This statutory prohibition is to be distinguished from the actual competency hearing itself, which should be conducted "uncluttered by evidence of the offense itself. Such separate uncluttered hearing *672 before a jury makes it easier to determine fairly the issue of competency without introducing facts which might tend to cloud the issue at hand, `facts which alone might well so stir the minds of the jury as to make difficult the exercise of calm judgment upon the question of present [competency]'." Ex parte Hagans, supra, quoting from Ramirez v. State, 92 Tex.Cr.R. 38, 241 S.W. 1020 (Tex.Cr.App.1922). Also see Pate v. Robinson, 383 U.S. 375, 86 S. Ct. 836, 15 L. Ed. 2d 815 (1966); Townsend v. State, 427 S.W.2d 55 (Tex.Cr.App.1968). Although a competency hearing is a separate and independent hearing before a different jury than the one on the trial on the merits, see White v. State, 591 S.W.2d 851 (Tex.Cr.App.1979), the hearing itself, although not a "trial" in the true meaning of that word, is, nevertheless, subject to the same evidentiary rules that govern a trial on the merits.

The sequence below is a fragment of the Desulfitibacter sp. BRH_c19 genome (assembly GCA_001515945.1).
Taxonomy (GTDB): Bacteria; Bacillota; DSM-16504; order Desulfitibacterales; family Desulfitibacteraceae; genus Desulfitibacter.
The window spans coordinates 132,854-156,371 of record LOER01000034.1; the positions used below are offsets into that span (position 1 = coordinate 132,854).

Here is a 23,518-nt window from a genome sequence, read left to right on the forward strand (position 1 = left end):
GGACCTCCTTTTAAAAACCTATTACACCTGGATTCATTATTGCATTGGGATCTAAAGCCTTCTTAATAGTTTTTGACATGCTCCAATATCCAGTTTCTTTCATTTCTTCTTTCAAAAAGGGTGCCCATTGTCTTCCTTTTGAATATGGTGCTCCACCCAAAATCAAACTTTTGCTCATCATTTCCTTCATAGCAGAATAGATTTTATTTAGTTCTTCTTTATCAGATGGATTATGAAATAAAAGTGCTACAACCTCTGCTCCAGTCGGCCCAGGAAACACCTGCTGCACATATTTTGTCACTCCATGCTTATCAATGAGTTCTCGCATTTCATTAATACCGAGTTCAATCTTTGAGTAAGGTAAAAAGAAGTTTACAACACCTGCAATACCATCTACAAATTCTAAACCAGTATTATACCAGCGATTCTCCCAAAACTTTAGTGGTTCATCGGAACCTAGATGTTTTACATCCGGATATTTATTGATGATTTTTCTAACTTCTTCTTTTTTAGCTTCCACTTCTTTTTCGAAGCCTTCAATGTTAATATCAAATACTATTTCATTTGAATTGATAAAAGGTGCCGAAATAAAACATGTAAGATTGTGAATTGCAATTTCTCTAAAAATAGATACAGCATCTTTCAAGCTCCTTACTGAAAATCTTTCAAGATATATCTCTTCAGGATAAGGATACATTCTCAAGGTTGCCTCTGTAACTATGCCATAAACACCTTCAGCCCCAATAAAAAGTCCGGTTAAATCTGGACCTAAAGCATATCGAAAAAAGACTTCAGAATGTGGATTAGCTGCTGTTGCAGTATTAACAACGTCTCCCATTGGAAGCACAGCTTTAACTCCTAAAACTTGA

However, when it comes to prohibiting the admission in evidence at the guilt stage of the trial statements that a defendant made during the examination or hearing on his competency to stand trial, we find that there is a far greater reason why such is prohibited as a matter of law.